michael diemer

Distinguished
Feb 2, 2013
203
4
18,695
4
Play On Linux is a great tool for Wine. Also Winetricks. I installed MS 2010 Office on my wife's laptop using Play On Linux .and it works perfectly. Myself, I just use Libre. but some people like Office.

I also am using Reaper For Linux, a Digital Audio Workstation. Using Wine, I have Garritan Personal Orchestra and Cinematic Strings working on it. You can do a lot with Wine. Though you have to be careful about updates.

Or you can forget Windows apps entirely and just use native Linux stuff. Whatever works best.
 
Reactions: Isaac Zackary

Isaac Zackary

Prominent
Aug 11, 2020
121
6
585
0
From what I can tell, you're doing just fine as first time Linux user, and have the right mind set also (y)

I personally did a somewhat personal decision to not be dependent on Windows apps when I turned away from Windows. One very nice web page to help you out is the alternativeto.net.

Here is what alternativeto.net are capable to pull out from the apps you just specified: JW Library .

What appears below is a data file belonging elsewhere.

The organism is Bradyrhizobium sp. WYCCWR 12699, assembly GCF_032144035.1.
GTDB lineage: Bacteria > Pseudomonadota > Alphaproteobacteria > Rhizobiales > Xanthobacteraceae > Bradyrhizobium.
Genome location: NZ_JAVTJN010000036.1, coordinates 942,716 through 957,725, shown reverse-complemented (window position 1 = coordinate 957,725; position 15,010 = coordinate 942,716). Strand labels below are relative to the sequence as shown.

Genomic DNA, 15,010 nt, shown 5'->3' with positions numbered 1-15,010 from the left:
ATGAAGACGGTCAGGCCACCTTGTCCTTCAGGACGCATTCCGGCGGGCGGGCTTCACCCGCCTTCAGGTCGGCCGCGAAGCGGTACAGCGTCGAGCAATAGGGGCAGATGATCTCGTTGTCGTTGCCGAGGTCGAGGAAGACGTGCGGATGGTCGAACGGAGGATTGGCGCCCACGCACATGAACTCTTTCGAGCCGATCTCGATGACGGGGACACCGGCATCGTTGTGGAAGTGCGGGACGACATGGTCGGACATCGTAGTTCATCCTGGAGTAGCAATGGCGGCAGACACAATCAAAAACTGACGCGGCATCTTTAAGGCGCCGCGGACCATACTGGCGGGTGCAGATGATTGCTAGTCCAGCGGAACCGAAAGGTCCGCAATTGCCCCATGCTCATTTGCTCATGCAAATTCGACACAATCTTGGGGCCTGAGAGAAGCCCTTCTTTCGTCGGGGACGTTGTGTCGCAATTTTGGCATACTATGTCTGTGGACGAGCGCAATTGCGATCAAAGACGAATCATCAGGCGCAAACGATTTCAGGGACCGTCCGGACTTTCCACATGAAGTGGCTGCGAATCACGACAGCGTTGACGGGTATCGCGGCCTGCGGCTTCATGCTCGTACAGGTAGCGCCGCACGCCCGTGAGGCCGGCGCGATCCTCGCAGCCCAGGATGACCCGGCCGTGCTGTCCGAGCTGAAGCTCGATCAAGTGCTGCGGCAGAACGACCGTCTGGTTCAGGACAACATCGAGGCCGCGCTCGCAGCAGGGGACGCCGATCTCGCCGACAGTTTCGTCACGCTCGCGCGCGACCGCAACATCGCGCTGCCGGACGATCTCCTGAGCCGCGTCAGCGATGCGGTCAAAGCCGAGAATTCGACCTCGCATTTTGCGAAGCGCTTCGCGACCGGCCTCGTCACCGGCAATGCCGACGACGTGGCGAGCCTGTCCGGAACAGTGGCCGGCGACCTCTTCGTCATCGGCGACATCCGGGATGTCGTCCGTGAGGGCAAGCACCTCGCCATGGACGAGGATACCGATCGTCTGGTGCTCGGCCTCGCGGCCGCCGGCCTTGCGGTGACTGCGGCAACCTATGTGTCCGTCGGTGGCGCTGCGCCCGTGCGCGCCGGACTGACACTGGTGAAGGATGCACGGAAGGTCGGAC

For Chirp According to the alternativeto.net web site, the program is discontinued. But, since you installed Linux Mint, there is a solution.
  • First, you have the Samba if you need to share with a windows computer (see this youtube video tutorial).
  • To easilly transfer files between Linux computers on you can use the Warpinator (should be included in latest Linux Mint if I remember it correctly). I haven't used this myself since I prefer NFS or ssh/rsync for backup.
For the Winlink Express, I can barely remember from an old post probably another forum, that Linux users haven't get that to work and neither exist any alternative program (i.e small niche product). I think you cannot get around this any other way other than using a virtual PC.

For MS Office, there are of course Libre Office, that ships with most Linux distro without the user have to install it.
I wouldn't mind giving up on Windows Apps and Microsoft Services completely, as long as I can run suitable alternatives to the apps I need on Windows. But some seem like I will need an emulator to run on Linux since there is no suitable alternative.